The agency will also regulate general aviation, or non-commercial flights, during peak periods and equip airports with night-rated capabilities. Tugade said he will move general aviation outside of NAIA to free up more space in the air hub. Equipping airports with night-rated capability will also help reduce air congestion since carriers will no longer have to squeeze flights into NAIA during the day, Tugade said.

To ease passenger congestion in the arrival and departure areas, the transport chief said illegally parked vehicles and road obstructions at key intersections in NAIA complex will have to be cleared. An open taxi service for all terminals is now being operated, while empty taxis will be banned from entering the departure area.

Additionally, DOTr is studying whether to remove or beef up x-ray screening machines at entrances to reduce queues. Technology, too, will be utilized to fast-track check-ins, while the immigration desk will be asked to provide more manpower during peak periods.

Tugade said all comfort rooms at NAIA’s four terminals will have “fresh-smelling and nice-looking toilets” by August 1. DOTr recently signed a memorandum of agreement with local airlines for carriers to take charge of the upkeep of washrooms at the four terminals at no cost to government.

Tugade added in jest that he has more assistance projects to broach to the airlines.

Another plan, which would be a welcome development for Filipinos abroad, is the lifting of terminal fees for overseas Filipino workers. Tugade said President Duterte gave a thumbs-up when Tugade pitched the suggestion.

Meanwhile, the transport secretary will also review the functions of the Civil Aviation Authority of the Philippines (CAAP).

“I do not believe in having a regulatory body (that) at the same time (is also) operating (some airports). Tell me, what is the logic there?” Tugade remarked.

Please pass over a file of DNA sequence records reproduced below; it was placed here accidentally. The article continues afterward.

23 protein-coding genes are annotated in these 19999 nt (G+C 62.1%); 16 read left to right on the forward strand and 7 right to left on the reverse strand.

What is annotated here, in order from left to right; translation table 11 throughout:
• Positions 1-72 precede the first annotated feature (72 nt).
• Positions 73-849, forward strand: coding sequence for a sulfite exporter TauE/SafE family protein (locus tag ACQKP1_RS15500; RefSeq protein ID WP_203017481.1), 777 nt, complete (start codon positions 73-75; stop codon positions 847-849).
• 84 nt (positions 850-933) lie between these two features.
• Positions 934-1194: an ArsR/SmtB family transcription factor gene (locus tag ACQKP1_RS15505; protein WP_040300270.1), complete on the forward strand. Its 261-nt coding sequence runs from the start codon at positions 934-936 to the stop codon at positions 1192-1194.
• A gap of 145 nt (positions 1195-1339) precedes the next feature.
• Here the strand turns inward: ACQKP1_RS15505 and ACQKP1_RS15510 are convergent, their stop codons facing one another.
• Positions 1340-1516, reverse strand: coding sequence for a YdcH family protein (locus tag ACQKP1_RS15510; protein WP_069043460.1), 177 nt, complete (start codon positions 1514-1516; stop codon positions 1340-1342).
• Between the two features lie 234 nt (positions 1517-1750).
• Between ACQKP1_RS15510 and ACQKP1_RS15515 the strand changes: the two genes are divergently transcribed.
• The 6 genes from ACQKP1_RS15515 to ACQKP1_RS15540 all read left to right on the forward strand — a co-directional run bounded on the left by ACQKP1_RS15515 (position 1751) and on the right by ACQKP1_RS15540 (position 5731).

PISFA’s Regis welcomed the plan. She noted that the Philippine Multimodal Transport and Logistics Roadmap, whose crafting was spearheaded by PISFA, suggests the review of the charter of CAAP, which serves both as a regulator and an operator of airports.

Road transportation

Projects to ease road congestion in Metro Manila that don’t need the grant of special powers by Congress are part of DOTr plans for the first 100 days.

In line with this, a traffic management team has been created by the transport department while the administration waits for Congress to hand the special authority to President Duterte to address transportation issues in Metro Manila, said Tugade.

The management team is composed of executives from the DOTr, Metropolitan Manila Development Authority (MMDA), Highway Patrol Group (HPG), Land Transportation Office (LTO), and Land Transportation Franchising and Regulatory Board (LTFRB).

While the MMDA and local government units, not DOTr, are supposed to be responsible for traffic management, the transport chief said the current transportation problems in Metro Manila have already reached crisis levels that “(are) not solvable” by just one entity or organization.